Skip to main content

METHODS article

Front. Comput. Sci., 09 December 2021
Sec. Computer Vision
Volume 3 - 2021 |

SynActJ: Easy-to-Use Automated Analysis of Synaptic Activity

www.frontiersin.orgChristopher Schmied1,2* www.frontiersin.orgTolga Soykan1 www.frontiersin.orgSvenja Bolz1 www.frontiersin.orgVolker Haucke1* www.frontiersin.orgMartin Lehmann1*
  • 1Leibniz-Forschungsinstitut für Molekulare Pharmakologie (FMP), Berlin, Germany
  • 2Fondazione Human Technopole (HT), Milano, Italy

Neuronal synapses are highly dynamic communication hubs that mediate chemical neurotransmission via the exocytic fusion and subsequent endocytic recycling of neurotransmitter-containing synaptic vesicles (SVs). Functional imaging tools allow for the direct visualization of synaptic activity by detecting action potentials, pre- or postsynaptic calcium influx, SV exo- and endocytosis, and glutamate release. Fluorescent organic dyes or synapse-targeted genetic molecular reporters, such as calcium, voltage or neurotransmitter sensors and synapto-pHluorins reveal synaptic activity by undergoing rapid changes in their fluorescence intensity upon neuronal activity on timescales of milliseconds to seconds, which typically are recorded by fast and sensitive widefield live cell microscopy. The analysis of the resulting time-lapse movies in the past has been performed by either manually picking individual structures, custom scripts that have not been made widely available to the scientific community, or advanced software toolboxes that are complicated to use. For the precise, unbiased and reproducible measurement of synaptic activity, it is key that the research community has access to bio-image analysis tools that are easy-to-apply and allow the automated detection of fluorescent intensity changes in active synapses. Here we present SynActJ (Synaptic Activity in ImageJ), an easy-to-use fully open-source workflow that enables automated image and data analysis of synaptic activity. The workflow consists of a Fiji plugin performing the automated image analysis of active synapses in time-lapse movies via an interactive seeded watershed segmentation that can be easily adjusted and applied to a dataset in batch mode. The extracted intensity traces of each synaptic bouton are automatically processed, analyzed, and plotted using an R Shiny workflow. We validate the workflow on time-lapse images of stimulated synapses expressing the SV exo-/endocytosis reporter Synaptophysin-pHluorin or a synapse-targeted calcium sensor, Synaptophysin-RGECO. We compare the automatic workflow to manual analysis and compute calcium-influx and SV exo-/endocytosis kinetics and other parameters for synaptic vesicle recycling under different conditions. We predict SynActJ to become an important tool for the analysis of synaptic activity and synapse properties.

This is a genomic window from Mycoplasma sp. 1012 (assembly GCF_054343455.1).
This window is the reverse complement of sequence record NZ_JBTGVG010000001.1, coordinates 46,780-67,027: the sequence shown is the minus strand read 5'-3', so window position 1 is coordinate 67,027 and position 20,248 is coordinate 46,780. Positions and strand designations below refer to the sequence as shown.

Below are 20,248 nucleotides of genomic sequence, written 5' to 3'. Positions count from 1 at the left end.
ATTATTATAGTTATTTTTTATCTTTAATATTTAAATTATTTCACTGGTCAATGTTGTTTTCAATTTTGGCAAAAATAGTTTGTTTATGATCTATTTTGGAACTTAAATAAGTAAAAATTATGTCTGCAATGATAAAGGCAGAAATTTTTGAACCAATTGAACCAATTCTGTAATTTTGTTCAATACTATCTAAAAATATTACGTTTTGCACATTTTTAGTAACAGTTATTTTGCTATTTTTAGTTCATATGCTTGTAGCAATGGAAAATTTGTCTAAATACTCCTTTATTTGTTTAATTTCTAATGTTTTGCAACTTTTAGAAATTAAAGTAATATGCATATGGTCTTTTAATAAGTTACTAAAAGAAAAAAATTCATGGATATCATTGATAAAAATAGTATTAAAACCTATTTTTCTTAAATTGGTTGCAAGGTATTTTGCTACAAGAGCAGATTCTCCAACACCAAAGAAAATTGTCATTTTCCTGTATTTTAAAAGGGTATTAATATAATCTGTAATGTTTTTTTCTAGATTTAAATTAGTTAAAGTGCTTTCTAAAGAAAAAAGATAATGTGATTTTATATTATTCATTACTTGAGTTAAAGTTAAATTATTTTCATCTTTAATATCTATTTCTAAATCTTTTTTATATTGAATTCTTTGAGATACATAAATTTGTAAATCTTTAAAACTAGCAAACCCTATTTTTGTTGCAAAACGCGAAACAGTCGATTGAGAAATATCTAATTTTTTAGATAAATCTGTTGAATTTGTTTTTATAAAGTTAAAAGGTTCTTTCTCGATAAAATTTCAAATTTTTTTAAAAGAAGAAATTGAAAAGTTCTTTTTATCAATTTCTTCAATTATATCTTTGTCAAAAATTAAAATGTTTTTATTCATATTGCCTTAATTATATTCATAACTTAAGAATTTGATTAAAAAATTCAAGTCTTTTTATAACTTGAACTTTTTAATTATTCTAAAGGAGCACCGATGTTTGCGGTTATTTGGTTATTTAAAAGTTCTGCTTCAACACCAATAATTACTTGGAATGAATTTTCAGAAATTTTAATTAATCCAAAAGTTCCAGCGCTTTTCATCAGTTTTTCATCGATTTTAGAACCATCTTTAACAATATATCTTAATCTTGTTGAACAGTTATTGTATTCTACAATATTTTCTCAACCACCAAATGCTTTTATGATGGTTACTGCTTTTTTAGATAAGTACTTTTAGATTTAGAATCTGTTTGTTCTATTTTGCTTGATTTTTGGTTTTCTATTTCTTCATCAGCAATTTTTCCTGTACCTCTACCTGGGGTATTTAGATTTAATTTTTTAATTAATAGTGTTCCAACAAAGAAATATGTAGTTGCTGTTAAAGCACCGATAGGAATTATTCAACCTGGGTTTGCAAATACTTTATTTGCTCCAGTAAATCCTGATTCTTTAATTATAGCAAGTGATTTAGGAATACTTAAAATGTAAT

Neuronal synapses are important cellular communication hubs that transmit signals between neurons to enable brain function (Figure 1A). The transmission of the signal is mediated by chemical neurotransmitters that are synthesized in the presynaptic neuron and stored in the lumen of synaptic vesicles (SVs). When an action potential reaches the synapse, calcium enters the presynaptic terminal via voltage-gated calcium channels and triggers the exocytic fusion of release-ready SVs with the plasma membrane (Sudhof, 2013). The released neurotransmitter molecules rapidly diffuse through the synaptic cleft to activate postsynaptic receptors of the receiving neuron. Depending on its type, the neurotransmitter can either help (i.e. excitatory transmitters) or hinder (i.e. inhibitory transmitters) the postsynaptic neuron from firing its own action potential. At the presynaptic terminal, shortly after their fusion with the plasma membrane, SVs are recycled via endocytosis and refilled with neurotransmitter to sustain synaptic transmission (Soykan et al., 2016).